Times are a changing-even at BMW-and for 2012 the base engine in the 5-Series sedans is no longer an in-line six-cylinder-it's a turbo four.
The new 528i makes 240 horsepower and 260 pound-feet, and its peak torque is reached at just 1,250 rpm; the model also comes with Auto Start/Stop technology, which smartly shuts off the engine at stoplights, along with Brake Energy Regeneration and other fuel-saving tech, to yield EPA ratings of 23 mpg city, 34 highway. The 528i is offered with either rear- or all-wheel drive (xDrive), and joins the 535i or 550i models, powered by turbo V-6 and V-8 engines, respectively. The top 400-hp, 4.4-liter twin-turbo V-8 can launch the 5-Series to 60 mph in about 5 seconds, but most will be happy with the 535i and its 300-hp, turbocharged six. BMW doesn't keep the manual transmissions away here: most of the 5-Series models can be fitted with a 6-speed shifter.
In all, if you don't mind a slightly more agricultural four-cylinder sound in place of the sonorous six, the base 528i does the job well, too-and much more frugally-while feeling considerably stronger in most situations compared to the base, naturally aspirated six in the 528i last year. The excellent eight-speed automatic helps make the most of it, smartly responding quickly when needed.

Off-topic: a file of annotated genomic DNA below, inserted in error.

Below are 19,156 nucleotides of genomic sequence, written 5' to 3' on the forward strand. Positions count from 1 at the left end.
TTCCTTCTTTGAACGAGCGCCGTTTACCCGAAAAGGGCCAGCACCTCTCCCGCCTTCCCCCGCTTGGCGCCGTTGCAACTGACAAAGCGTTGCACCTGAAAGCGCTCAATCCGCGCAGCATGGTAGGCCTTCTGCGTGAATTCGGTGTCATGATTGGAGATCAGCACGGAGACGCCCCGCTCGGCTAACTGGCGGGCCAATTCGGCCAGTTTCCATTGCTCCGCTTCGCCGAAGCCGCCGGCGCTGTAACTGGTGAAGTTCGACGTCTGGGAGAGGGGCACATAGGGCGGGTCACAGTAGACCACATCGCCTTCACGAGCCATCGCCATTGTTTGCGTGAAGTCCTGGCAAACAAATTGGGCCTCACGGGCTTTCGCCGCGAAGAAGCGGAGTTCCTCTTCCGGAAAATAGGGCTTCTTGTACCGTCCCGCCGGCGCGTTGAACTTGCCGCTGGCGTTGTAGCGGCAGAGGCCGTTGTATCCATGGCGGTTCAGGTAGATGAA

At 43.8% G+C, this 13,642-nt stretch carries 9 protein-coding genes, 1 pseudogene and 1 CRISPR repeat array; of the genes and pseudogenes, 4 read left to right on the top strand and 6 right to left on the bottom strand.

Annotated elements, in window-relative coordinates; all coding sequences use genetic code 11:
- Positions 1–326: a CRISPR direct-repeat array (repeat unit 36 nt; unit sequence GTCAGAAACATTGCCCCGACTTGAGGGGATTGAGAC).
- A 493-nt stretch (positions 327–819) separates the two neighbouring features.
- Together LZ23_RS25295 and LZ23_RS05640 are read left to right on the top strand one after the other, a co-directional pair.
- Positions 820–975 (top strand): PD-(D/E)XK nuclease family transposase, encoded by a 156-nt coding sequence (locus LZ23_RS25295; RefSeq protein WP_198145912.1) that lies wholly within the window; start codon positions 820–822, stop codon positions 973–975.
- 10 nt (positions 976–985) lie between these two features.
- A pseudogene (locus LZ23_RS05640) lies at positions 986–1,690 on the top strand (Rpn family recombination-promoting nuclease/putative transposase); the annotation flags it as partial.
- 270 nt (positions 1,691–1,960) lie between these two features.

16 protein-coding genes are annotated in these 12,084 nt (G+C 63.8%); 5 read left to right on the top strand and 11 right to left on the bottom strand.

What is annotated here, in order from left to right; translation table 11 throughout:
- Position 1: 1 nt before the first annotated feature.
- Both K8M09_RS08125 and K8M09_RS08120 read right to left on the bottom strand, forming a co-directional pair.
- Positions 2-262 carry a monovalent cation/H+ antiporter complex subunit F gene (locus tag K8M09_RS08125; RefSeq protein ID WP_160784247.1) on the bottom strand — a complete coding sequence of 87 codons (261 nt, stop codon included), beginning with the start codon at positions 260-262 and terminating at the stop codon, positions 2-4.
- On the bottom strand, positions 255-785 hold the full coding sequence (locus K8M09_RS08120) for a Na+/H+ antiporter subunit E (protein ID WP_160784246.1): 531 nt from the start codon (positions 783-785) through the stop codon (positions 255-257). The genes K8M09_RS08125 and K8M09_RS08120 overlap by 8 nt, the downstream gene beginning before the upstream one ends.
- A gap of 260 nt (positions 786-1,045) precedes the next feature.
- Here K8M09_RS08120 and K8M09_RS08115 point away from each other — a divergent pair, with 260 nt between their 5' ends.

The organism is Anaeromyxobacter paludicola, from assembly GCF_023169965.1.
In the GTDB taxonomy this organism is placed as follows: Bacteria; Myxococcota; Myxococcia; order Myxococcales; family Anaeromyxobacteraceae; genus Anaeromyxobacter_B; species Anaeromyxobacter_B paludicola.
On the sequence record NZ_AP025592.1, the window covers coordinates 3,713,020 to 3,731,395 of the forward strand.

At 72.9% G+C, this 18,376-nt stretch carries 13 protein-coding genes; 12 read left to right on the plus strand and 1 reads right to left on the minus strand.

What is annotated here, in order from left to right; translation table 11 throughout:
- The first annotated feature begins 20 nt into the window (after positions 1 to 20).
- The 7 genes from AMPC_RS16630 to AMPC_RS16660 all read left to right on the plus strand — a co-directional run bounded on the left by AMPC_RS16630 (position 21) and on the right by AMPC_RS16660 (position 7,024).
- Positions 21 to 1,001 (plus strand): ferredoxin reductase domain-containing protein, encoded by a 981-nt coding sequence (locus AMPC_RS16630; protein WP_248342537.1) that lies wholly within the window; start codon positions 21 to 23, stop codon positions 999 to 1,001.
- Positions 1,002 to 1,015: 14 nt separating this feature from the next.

The 5er is packed with enough performance-related technologies to raise the eyebrows of serious enthusiasts. The connected and direct driving feel remains intact. Despite the presence of myriad onboard sensors and all-knowing algorithms, BMW finds the right tuning for the 5-Series' electric power steering. It has good natural feedback on center and coveys plenty of road information when it's hustled through tight corners. With optional rear-wheel steering-it turns the back wheels opposite the fronts below 35 mph-the 5-Series feels more tossable and true at highway speeds, and more friendly to parking-lot maneuvers, too.
Driving Dynamics Control helps the 5-Series fit your need, whether that's taking on a canyon road or bringing the kids to school. BMW enables four distinct settings-Sport+, Sport, Normal, and Comfort-that can change steering assist, throttle uptake, shift points, and the adaptive suspension's firmness. It creates dramatic differences in the car's personality just from Comfort to Sport. Sport+ allows a separate mode that some might appreciate for track driving.